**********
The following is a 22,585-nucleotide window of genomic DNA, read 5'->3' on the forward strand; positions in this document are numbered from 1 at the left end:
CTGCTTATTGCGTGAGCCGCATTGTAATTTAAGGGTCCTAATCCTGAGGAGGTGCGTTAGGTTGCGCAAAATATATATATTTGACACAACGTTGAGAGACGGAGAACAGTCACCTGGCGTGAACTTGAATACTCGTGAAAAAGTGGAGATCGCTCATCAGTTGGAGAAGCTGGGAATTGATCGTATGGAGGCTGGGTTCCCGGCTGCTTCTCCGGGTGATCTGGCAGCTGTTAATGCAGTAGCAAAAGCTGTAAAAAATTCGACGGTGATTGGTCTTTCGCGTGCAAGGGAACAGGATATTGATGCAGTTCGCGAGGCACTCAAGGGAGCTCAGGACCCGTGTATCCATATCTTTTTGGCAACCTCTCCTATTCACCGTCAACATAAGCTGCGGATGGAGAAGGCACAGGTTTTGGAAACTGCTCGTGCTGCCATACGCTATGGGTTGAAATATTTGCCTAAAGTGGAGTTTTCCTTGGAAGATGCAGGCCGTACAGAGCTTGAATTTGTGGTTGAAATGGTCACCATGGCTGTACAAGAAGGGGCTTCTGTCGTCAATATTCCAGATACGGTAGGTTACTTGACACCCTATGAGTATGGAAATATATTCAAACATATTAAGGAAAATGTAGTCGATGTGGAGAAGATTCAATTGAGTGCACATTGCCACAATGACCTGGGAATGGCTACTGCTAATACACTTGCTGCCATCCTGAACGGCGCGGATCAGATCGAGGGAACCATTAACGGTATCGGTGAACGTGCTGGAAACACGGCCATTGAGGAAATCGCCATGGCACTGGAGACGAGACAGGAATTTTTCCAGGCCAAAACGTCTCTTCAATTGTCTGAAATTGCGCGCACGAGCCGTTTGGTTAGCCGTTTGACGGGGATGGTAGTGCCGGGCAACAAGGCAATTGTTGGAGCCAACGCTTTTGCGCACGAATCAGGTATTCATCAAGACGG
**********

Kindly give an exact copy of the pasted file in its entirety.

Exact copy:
The following is a 22,585-nucleotide window of genomic DNA, read 5'->3' on the forward strand; positions in this document are numbered from 1 at the left end:
CTGCTTATTGCGTGAGCCGCATTGTAATTTAAGGGTCCTAATCCTGAGGAGGTGCGTTAGGTTGCGCAAAATATATATATTTGACACAACGTTGAGAGACGGAGAACAGTCACCTGGCGTGAACTTGAATACTCGTGAAAAAGTGGAGATCGCTCATCAGTTGGAGAAGCTGGGAATTGATCGTATGGAGGCTGGGTTCCCGGCTGCTTCTCCGGGTGATCTGGCAGCTGTTAATGCAGTAGCAAAAGCTGTAAAAAATTCGACGGTGATTGGTCTTTCGCGTGCAAGGGAACAGGATATTGATGCAGTTCGCGAGGCACTCAAGGGAGCTCAGGACCCGTGTATCCATATCTTTTTGGCAACCTCTCCTATTCACCGTCAACATAAGCTGCGGATGGAGAAGGCACAGGTTTTGGAAACTGCTCGTGCTGCCATACGCTATGGGTTGAAATATTTGCCTAAAGTGGAGTTTTCCTTGGAAGATGCAGGCCGTACAGAGCTTGAATTTGTGGTTGAAATGGTCACCATGGCTGTACAAGAAGGGGCTTCTGTCGTCAATATTCCAGATACGGTAGGTTACTTGACACCCTATGAGTATGGAAATATATTCAAACATATTAAGGAAAATGTAGTCGATGTGGAGAAGATTCAATTGAGTGCACATTGCCACAATGACCTGGGAATGGCTACTGCTAATACACTTGCTGCCATCCTGAACGGCGCGGATCAGATCGAGGGAACCATTAACGGTATCGGTGAACGTGCTGGAAACACGGCCATTGAGGAAATCGCCATGGCACTGGAGACGAGACAGGAATTTTTCCAGGCCAAAACGTCTCTTCAATTGTCTGAAATTGCGCGCACGAGCCGTTTGGTTAGCCGTTTGACGGGGATGGTAGTGCCGGGCAACAAGGCAATTGTTGGAGCCAACGCTTTTGCGCACGAATCAGGTATTCATCAAGACGG